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With A Little Help From My Friends
by Ian Birnbaum
It seems like everything is all happening at once around here.
As I'm trying to ready more stories to head away to the great beyond, I have received word that a bit of my journalism has caught the attention of the Dallas Morning News, the major daily newspaper for the North Central Texas area. They now wish to photocopy my words thousands of times before hitting me in the crotch with a briefcase full of money and running away giggling. The methods and traditions of the publishing business continue to perplex me.
Understandably, this sudden thrust of professionalism has come as a bit of a shock, and I've spent most of the weekend making sure I'm not going to embarrass myself in front of the readership of the 10th-largest newspaper in the country. In light of this new deadline, coupled with a quickly-approaching end of a semester and the several papers and tests that come with it, I've decided that sleeping is for the weak and that I can function perfectly well by main-lining those little 5-hour Energy Shots. *twitch*
So I've been thinking a lot about the importance of support lately. Quite frankly, I think that, after talent and dedication, a supportive group around you can make or break a beginning writer. Sure, you might eventually write the Great American Novel in an effort to get back at them. However, given the current state of the publishing industry, going nuts with a shotgun and a club would be a much more efficient method of revenge.
My support system, rather unoriginally, consists of my family and friends. My parents still ask me to mail them copies of everything (which I'm sure are stored in an underground bunker in case someone dares claim that I don't actually exist), and my best friend honestly sounds more excited than I am about my latest progresses. But, importantly, my girlfriend is my main support. I don't think any of us could do the things we do without a significant other who cheers us on.
More than just cheers, though, my girl is a really critical part of The Plan. You know, The Plan for the next few years - and beyond. Like most things, it's simple economics. For example: say I was to come home tomorrow and slam out 10 articles for various venues, then mail them away with a 100% chance of getting them published (that won't happen, by the way). Sounds successful, right? Given that level of writing succes, I would probably starve to death. You see, those manuscripts, brilliant and money-making though they are, will not get me a single dime for a period of 2 months to a year. I may earn $30,000 in a year freelancing, but it will be $5,000 in June, $700 in July, $2,000 in August, etc. And that kind of thing just can't pay the grocery bills.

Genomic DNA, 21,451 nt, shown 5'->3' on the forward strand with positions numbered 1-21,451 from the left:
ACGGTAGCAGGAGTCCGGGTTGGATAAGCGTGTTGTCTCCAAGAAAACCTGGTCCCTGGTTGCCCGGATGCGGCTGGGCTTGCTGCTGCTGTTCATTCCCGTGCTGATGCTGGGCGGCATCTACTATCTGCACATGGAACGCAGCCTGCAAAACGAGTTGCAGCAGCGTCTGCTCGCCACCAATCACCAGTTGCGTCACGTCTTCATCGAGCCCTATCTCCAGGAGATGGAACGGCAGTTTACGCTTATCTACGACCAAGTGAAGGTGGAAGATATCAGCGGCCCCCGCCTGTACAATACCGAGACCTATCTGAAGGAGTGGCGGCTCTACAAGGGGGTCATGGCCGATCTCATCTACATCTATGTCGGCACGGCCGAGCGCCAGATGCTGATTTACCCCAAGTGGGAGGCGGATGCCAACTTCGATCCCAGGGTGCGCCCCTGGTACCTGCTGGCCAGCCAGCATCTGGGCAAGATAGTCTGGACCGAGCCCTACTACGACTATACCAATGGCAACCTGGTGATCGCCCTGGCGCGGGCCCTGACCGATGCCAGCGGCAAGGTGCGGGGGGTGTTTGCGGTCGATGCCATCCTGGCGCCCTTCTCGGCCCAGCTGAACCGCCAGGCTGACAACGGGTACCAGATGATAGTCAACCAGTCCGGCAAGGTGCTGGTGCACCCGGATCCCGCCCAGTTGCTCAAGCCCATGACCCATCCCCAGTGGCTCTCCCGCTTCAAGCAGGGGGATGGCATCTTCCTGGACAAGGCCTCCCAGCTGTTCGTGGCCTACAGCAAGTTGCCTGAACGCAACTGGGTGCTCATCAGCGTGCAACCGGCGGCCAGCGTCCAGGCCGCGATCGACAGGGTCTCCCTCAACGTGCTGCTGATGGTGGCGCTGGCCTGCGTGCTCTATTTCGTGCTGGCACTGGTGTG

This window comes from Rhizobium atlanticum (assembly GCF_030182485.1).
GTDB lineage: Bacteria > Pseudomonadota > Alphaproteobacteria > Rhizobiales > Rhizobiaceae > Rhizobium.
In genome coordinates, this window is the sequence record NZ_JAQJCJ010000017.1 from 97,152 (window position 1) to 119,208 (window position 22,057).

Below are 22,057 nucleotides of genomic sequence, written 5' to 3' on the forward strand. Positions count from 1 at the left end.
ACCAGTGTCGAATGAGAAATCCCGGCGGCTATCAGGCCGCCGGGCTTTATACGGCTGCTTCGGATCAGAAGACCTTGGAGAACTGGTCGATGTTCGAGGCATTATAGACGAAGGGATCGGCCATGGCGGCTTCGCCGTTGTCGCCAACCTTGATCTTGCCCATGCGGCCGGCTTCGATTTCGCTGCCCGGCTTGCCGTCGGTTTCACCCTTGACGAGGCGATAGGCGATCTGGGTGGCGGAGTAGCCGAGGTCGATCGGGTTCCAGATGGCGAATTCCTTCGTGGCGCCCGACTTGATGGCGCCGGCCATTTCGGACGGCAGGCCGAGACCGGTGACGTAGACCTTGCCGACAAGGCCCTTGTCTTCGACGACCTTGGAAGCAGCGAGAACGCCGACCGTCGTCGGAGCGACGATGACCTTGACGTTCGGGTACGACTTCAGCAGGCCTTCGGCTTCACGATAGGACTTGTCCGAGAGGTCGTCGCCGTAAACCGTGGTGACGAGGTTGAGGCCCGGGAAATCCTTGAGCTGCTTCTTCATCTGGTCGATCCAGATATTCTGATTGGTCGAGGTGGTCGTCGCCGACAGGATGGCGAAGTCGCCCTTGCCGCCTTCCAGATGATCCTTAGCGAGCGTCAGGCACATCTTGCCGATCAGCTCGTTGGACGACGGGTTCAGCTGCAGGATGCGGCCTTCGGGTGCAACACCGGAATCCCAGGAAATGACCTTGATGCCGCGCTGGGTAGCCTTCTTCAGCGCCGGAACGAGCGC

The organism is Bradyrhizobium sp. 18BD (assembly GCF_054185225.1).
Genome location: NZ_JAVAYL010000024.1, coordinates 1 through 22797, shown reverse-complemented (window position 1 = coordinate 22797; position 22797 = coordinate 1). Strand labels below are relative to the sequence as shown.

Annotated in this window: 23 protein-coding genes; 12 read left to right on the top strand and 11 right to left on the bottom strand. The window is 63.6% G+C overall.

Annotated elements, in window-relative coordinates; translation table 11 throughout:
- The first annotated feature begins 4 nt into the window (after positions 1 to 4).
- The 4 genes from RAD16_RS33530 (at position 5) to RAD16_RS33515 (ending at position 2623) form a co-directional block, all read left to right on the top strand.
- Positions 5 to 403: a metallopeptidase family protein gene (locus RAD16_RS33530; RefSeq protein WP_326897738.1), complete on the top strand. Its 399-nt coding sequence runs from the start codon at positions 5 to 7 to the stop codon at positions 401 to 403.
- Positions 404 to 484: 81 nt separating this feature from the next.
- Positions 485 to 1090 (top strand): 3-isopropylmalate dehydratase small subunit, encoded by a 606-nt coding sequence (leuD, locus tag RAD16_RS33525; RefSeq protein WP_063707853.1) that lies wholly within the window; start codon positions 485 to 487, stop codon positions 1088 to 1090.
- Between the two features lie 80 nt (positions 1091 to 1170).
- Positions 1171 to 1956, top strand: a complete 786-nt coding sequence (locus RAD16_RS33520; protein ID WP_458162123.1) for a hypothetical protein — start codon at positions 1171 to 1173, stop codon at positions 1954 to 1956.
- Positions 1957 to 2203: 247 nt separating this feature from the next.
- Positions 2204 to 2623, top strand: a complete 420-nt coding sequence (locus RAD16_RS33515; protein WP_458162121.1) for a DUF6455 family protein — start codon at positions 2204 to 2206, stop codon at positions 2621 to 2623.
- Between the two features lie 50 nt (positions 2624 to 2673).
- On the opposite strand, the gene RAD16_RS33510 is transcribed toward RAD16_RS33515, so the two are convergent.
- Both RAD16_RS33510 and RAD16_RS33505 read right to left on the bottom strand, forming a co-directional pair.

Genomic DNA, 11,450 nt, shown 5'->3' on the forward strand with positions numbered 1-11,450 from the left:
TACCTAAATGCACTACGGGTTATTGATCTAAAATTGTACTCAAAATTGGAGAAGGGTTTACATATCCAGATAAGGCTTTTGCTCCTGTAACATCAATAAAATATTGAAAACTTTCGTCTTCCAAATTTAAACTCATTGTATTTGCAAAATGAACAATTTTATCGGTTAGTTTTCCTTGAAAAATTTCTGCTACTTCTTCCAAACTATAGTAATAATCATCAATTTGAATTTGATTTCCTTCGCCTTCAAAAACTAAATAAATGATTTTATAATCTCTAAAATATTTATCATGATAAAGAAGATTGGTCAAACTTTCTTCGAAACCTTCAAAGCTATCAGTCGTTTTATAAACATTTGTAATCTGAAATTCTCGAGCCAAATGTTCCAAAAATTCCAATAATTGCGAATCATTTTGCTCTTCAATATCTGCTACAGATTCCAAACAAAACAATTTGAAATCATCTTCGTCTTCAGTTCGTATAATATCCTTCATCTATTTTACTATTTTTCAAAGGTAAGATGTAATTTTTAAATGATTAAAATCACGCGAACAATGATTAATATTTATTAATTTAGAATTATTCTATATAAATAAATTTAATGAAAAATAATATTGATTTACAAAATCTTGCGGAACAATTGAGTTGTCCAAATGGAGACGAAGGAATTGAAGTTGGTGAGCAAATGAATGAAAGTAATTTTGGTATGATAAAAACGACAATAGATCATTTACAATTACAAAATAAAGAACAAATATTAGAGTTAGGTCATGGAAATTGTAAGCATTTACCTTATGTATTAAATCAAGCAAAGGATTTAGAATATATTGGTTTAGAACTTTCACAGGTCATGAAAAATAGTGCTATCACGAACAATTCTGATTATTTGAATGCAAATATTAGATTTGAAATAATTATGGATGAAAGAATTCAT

So here's to my girl! *raises beer* If she leaves me, I'll almost certainly die!
Tell me: Who is your support system? Did you ever have someone who didn't believe in you?
Ian is just discovering the wonders of a jock strap
GOod luck man! Let us know how everything turns out.
Posted by: Uber | May 1, 2007 8:57 AM
That's awesome. I think if I were to get paid for writing I'd completely freak out.
I've finally learned to write when I feel like writing and saving what I've done so that when my FTTW deadline pops up, I have something always in the can.
I can't tell you how much I've written and just deleted the next day.
For support? I'm pretty sure my wife reads my stuff but she never says anything about it other than to bring up something I've written in a coversation as if what I wrote was the beginning of the conversation.
I enjoy the actual writing, but usually don't like it when it's done so it's good to have someplace to put it where there are eyes on it. Gives me ideas on what works for other folks.
Posted by: Timmer | May 1, 2007 11:56 AM
Support system? My wife and a few friends. Everyone else - fuck 'em.
Posted by: Jimbo-sama | May 1, 2007 5:54 PM
Thanks for making me feel like a dateless loser. =)
My support system consists of nobody. My friends don't really care about what I write and don't share my enthusiasm when I sell a print or the rights to one of my photographs. I mention it to them, but I get a vibe like they resent me for getting my work out there instead of them. My dad seems genuinely happy for me, but he doesn't really like any of the music I listen to or record and when I drop names of bands and artists I get blank looks. When I used to keep a blog, he read that all the time and commented about the things I ranted and raved about, but as for music and graffiti... meh. I get more support from people I chat with via email and TF/TFMR.
So I just do it for myself. I write constantly and am out photographing things 5 days out of the week, but most of it just sits around on my computer and never gets seen by anyone. Same for the stuff I've recorded. I never put it online or distribute it, I just burn it onto a CD and file it away with the rest of my stuff. But at least I feel like I'm doing something productive instead of sitting in front of the TV night after night. That, and I don't feel like I'm creating art for anyone else... I'm creating art that I like.
Don't even get me started about ex-girlfriends... Boy, I sound bitter, don't I? =)
Posted by: Seetwist | May 1, 2007 9:17 PM
Seetwist For Christmas, I'm getting you a shotgun and a club.
Posted by: Ian | May 1, 2007 9:46 PM
Seetwist, FTTW is now the Official Support System of Seetwist.
My support comes from a turtle.
Posted by: michele | May 3, 2007 6:56 AM